While the majority of people attending the Sunday service are congregants, TJ emphasized that everyone is always welcome to attend. For more information on joining the congregation or taking a class, feel free to call (201)568-7963 or visit nyccoc.net and select the link, Westchester Region.
Home Again in Armonk Jack Moore of A. Moore Painting and
Decorating began his business just after high school graduation in
1976. For more than 30 years, Jack has been serving Armonk and the
surrounding area providing residential and commercial interior and
exterior painting, as well as power washing and wallpaper application.
“When you deal with someone who has grown up in your town, they share
your values—there’s a sophistication and caring that comes with that.”
Jack has vivid memories of the town the way it was, and recalls with
fondness his stay in the now-demolished Wampus Lake Inn, his first home
after moving out of his parents’ house. Jack’s parents were well-known
figures in town. His father was town attorney for 20 years, and he
describes his mom as a professional volunteer. “She was a member of
everything, and that used to get me into a lot of places.” Despite
Armonk’s many physical changes, it is still the town he loves. “I am
reminded daily of what a wonderful place this is to grow up. It’s a
great small town full of quality.”
When it comes to painting, most people don't know Jack. He has been setting the standards for quality, craftsmanship and integrity since 1979. Too many people are lured in to a job by low prices. They are not receiving the attention, knowledge and professionalism they deserve. One poor paint job can curse a home for years.
Jack says, "Always shop quality and reputation." His reputation is to deliver what's needed for a fair price. And he has the knowledge and experience to back it up. Join the rest of his customers that say, "Hey, I know Jack!" Call Jack Moore at 914-273-8636 or email email@example.com.
Chris Cioffeletti, an Officer and a Gentleman By Alice Levine
May 29, 2014 With many Byram Hills Class of 2010 alumni graduating college this month, on the surface, Chris Cioffeletti may just seem like another grad. But he is one of the few Byram Hills’ students who has ever graduated West Point Academy.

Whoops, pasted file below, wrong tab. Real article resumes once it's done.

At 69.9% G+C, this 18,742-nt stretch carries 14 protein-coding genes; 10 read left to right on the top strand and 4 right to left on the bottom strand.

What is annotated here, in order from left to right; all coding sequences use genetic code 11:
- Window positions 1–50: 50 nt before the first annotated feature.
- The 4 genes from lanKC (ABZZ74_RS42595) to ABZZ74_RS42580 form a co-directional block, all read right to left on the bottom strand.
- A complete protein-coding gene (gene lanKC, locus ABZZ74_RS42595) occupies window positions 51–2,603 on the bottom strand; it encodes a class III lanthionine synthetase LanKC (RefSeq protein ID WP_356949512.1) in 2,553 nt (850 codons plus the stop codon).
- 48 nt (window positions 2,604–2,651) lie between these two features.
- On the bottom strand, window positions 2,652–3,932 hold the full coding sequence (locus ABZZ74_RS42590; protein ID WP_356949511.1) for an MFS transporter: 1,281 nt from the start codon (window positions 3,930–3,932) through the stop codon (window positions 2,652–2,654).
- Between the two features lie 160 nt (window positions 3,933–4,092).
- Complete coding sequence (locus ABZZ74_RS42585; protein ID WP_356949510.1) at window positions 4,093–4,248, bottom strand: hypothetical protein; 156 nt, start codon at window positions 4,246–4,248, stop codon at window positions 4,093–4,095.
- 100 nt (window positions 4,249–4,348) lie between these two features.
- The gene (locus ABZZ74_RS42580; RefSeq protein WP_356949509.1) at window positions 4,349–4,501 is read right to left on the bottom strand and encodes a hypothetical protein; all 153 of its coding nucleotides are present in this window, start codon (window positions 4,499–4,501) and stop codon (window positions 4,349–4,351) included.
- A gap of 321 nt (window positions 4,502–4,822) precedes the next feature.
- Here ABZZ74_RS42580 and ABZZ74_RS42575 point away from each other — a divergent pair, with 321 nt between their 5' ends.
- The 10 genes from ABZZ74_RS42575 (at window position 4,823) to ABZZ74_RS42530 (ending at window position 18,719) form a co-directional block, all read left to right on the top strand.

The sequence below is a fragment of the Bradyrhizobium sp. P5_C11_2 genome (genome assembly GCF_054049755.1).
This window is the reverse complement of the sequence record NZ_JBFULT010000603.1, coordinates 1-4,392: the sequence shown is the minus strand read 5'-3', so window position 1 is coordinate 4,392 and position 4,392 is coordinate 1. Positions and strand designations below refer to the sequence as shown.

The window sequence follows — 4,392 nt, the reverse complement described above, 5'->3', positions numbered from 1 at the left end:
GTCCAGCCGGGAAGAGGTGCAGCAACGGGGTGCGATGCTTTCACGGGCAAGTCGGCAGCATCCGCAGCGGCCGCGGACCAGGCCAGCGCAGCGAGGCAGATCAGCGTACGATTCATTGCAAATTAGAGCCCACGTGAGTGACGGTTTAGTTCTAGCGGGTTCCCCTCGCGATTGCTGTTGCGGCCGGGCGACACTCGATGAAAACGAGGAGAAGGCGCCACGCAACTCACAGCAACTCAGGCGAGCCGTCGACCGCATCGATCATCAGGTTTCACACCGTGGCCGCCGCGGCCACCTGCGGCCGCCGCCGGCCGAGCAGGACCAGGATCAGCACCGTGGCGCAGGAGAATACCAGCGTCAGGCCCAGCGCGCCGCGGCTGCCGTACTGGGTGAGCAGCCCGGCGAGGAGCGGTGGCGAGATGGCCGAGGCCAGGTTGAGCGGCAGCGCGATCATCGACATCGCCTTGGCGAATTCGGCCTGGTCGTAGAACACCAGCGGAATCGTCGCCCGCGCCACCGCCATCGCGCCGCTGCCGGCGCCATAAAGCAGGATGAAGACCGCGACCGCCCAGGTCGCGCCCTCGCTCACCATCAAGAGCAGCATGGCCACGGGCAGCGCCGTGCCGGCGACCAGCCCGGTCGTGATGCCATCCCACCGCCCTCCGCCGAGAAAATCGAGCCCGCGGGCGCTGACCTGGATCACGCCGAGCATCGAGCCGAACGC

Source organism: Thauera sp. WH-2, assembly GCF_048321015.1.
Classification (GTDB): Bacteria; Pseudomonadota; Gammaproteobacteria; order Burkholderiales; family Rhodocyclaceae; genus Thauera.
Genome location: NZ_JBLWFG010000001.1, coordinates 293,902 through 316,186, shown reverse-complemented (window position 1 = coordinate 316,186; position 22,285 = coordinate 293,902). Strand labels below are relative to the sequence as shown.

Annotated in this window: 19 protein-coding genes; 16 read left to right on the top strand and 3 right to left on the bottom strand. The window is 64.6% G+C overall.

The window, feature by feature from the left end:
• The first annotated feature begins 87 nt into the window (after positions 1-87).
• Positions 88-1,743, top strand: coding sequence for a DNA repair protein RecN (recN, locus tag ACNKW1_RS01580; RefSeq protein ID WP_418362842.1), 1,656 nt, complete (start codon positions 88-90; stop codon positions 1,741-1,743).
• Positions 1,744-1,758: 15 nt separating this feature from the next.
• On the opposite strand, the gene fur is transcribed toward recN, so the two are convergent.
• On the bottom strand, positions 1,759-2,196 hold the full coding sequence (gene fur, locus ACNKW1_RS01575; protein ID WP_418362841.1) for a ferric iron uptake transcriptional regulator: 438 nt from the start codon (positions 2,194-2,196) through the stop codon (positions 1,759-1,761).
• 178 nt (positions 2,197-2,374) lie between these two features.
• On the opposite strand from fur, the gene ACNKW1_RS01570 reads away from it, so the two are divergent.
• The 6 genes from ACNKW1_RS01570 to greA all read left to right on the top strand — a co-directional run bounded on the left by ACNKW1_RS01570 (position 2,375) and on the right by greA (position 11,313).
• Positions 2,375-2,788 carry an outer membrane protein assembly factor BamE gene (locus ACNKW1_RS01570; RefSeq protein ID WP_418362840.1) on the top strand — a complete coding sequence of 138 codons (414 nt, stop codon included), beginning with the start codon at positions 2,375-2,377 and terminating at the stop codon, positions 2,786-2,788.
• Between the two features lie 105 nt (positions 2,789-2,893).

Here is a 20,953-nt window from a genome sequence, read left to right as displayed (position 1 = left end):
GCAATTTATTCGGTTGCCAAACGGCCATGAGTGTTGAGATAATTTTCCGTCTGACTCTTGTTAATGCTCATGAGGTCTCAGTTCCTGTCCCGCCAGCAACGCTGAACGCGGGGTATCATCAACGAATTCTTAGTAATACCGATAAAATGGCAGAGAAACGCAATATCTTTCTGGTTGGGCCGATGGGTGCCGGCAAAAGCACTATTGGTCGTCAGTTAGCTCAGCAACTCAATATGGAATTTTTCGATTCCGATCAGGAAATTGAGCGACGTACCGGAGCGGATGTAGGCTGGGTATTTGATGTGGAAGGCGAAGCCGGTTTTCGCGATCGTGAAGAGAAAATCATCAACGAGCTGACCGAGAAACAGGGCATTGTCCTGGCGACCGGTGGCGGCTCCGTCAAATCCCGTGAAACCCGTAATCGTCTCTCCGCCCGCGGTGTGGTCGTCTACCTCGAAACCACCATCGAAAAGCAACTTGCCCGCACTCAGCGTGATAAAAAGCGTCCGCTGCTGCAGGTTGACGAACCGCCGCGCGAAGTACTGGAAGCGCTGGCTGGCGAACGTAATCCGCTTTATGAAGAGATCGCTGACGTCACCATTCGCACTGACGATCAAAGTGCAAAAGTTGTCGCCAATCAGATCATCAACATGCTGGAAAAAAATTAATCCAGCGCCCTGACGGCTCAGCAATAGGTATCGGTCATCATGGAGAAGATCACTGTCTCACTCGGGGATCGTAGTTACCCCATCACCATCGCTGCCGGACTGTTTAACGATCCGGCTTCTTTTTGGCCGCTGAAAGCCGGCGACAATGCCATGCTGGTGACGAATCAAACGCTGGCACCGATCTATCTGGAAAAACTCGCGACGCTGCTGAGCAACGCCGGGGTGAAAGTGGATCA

During high school, Chris made a decision to pursue a different path for college, one that would not only challenge him but also give him the opportunity to serve his country. Chris’ dad had attended the air force academy for one year and Chris remembers the thrill he used to get watching all the cadets marching at the football games. So with the required recommendation from a local congressman and his solid academic and community service record, Chris applied and was admitted to West Point.
Chris admits his first year in a military environment meant some culture shock, along with a grueling schedule. “For the first two years you can’t leave post at all during the week and you get one weekend each semester to leave, not including Thanksgiving and Christmas. It was weird going on Facebook and seeing postings from my college friends at some pretty cool parties. We were in bed at 11:30 every night and up at 5:15. No alcohol was allowed for your first two years and the one bar on post was strictly for seniors. I had my doubts if I’d stay the first year but my family and friends really encouraged me to do it. I just had to get through freshman year or being a “Pleeb,” as freshmen at West Point are called,” Chris said.
Along with many challenges came some great surprises. Chris said, “I think what surprised me the most at West Point was that despite having such different backgrounds we were all so much alike in a lot of ways. And there’s something powerful about being with people who are all working toward a common goal. It’s a strong sense of teamwork, almost like being on a sports team, but even stronger. The other big surprise was how independent these kids were and how they created their own opportunities. There was little, if any, reliance on parents to help them succeed – they were accountable for their own successes or failures.”
Chris feels that two of his biggest challenges at West Point was dealing with the absence of interaction outside the campus and the constant, 24/7 duties. “Social life at West Point meant things like pillow fights or decorating your dorm with toilet paper with the guys and girls in your company. You really don’t have time for much socializing, but being on the varsity track team my fist two years really helped. I got to travel to other schools in the Patriot League for competitions, which was great. And the fact that my parents lived so close was awesome. They visited a lot and made the other cadets feel like they were their parents too, especially when they brought my mom’s home-cooked meals!”